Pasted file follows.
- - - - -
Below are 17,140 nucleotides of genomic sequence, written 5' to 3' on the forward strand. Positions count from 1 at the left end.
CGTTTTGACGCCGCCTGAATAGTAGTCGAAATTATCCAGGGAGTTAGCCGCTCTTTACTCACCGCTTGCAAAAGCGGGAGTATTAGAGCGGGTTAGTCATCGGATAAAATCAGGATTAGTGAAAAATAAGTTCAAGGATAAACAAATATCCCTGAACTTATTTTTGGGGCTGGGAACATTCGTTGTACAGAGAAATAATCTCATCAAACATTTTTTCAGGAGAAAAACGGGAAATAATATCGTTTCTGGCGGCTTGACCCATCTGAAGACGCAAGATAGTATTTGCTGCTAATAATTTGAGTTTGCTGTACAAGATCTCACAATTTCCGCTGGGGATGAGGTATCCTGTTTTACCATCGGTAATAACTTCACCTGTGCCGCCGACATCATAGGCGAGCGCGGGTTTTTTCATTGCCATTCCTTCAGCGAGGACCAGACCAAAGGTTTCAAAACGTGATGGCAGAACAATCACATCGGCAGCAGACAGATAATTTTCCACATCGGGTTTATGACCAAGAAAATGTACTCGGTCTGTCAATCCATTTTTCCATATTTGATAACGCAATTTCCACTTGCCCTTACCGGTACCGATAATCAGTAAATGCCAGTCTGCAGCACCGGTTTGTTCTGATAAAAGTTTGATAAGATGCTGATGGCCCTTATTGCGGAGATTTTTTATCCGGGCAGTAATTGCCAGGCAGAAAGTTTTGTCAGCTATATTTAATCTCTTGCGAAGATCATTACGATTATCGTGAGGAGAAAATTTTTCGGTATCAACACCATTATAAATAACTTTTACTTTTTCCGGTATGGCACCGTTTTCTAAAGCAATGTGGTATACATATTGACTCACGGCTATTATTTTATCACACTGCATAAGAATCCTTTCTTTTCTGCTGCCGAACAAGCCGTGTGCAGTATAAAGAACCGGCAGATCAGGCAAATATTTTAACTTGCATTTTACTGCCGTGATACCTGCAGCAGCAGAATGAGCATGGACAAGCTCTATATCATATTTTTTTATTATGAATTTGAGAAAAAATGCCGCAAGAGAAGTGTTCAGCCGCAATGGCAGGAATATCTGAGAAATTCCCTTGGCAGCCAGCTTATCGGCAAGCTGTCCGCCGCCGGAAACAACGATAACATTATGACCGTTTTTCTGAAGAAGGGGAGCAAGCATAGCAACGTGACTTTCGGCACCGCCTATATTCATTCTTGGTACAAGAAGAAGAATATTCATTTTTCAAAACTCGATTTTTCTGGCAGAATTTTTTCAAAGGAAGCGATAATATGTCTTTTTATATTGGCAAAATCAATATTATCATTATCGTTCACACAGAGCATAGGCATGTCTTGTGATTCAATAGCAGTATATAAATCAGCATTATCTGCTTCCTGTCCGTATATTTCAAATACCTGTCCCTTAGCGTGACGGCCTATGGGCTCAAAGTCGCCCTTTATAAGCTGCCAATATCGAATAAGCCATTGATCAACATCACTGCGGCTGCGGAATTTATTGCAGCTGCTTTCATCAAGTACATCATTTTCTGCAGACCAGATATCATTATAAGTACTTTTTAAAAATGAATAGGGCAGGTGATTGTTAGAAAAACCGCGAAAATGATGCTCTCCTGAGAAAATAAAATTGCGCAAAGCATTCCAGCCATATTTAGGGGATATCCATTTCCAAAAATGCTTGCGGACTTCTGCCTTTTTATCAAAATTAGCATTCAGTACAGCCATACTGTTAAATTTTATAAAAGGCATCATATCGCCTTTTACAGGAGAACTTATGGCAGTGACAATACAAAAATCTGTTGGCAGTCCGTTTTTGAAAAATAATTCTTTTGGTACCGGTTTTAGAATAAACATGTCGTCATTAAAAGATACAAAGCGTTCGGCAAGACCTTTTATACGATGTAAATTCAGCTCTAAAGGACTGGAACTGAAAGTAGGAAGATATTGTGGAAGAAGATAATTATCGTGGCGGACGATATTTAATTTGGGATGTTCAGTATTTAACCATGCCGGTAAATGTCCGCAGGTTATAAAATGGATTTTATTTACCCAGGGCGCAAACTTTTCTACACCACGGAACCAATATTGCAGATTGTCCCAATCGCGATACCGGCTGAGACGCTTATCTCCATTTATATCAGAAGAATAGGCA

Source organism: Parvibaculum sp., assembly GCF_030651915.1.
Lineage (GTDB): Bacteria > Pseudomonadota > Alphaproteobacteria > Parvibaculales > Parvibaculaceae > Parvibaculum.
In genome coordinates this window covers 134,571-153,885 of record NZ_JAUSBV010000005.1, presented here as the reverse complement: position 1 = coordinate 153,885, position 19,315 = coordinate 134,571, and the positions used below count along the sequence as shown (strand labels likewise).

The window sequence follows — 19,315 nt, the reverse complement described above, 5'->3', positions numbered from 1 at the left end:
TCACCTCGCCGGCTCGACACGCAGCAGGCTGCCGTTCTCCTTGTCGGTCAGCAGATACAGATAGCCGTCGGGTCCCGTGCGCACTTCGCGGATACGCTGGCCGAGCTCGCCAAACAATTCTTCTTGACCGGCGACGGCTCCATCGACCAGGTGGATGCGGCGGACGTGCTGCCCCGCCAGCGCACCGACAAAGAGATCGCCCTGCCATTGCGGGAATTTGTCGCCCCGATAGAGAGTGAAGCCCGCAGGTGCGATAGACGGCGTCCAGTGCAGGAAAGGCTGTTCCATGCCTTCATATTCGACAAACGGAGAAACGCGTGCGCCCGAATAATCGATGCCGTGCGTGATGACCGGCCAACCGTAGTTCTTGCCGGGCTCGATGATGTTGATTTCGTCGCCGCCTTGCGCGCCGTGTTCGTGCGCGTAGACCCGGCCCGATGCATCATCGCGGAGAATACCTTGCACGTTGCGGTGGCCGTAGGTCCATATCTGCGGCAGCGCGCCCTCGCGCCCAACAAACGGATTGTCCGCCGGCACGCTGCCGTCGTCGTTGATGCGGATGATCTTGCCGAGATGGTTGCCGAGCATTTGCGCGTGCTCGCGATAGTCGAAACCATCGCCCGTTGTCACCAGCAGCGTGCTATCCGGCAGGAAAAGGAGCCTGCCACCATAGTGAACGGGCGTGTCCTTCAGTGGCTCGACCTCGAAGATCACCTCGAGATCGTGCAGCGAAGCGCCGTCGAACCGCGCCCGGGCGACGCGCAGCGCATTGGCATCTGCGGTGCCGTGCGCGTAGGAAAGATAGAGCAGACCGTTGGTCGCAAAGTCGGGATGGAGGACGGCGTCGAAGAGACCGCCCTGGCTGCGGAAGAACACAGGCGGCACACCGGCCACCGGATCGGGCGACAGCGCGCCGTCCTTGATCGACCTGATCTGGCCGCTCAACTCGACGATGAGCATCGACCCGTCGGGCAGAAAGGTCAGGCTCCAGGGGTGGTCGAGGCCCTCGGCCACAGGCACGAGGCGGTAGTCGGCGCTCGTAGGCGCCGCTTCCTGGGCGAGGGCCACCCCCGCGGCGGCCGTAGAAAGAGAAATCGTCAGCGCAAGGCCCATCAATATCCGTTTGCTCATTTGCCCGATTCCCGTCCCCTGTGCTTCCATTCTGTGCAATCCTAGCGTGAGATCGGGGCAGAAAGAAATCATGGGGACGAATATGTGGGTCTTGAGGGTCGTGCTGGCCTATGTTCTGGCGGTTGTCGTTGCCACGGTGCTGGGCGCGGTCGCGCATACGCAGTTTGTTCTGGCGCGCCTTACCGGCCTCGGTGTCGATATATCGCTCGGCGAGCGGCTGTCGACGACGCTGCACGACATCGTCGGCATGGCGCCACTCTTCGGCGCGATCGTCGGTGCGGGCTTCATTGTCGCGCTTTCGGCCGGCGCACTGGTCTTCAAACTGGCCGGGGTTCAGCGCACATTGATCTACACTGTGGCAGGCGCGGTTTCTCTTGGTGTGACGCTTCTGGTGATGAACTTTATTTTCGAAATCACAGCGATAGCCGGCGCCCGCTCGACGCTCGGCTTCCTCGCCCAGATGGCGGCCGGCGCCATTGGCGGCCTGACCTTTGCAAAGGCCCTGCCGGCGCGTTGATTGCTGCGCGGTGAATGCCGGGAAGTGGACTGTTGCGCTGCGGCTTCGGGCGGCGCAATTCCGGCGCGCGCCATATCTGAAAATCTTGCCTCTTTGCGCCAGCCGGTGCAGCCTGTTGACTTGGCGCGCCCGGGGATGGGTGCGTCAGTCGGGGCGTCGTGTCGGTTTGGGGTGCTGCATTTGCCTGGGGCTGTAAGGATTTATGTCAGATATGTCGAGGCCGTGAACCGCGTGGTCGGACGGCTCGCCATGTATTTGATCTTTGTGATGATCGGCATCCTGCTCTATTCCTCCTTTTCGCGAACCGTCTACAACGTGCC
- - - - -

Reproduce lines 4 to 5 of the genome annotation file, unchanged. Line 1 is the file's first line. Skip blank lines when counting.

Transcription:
Lineage (GTDB): Bacteria > Pseudomonadota > Alphaproteobacteria > Parvibaculales > Parvibaculaceae > Parvibaculum.
In genome coordinates this window covers 134,571-153,885 of record NZ_JAUSBV010000005.1, presented here as the reverse complement: position 1 = coordinate 153,885, position 19,315 = coordinate 134,571, and the positions used below count along the sequence as shown (strand labels likewise).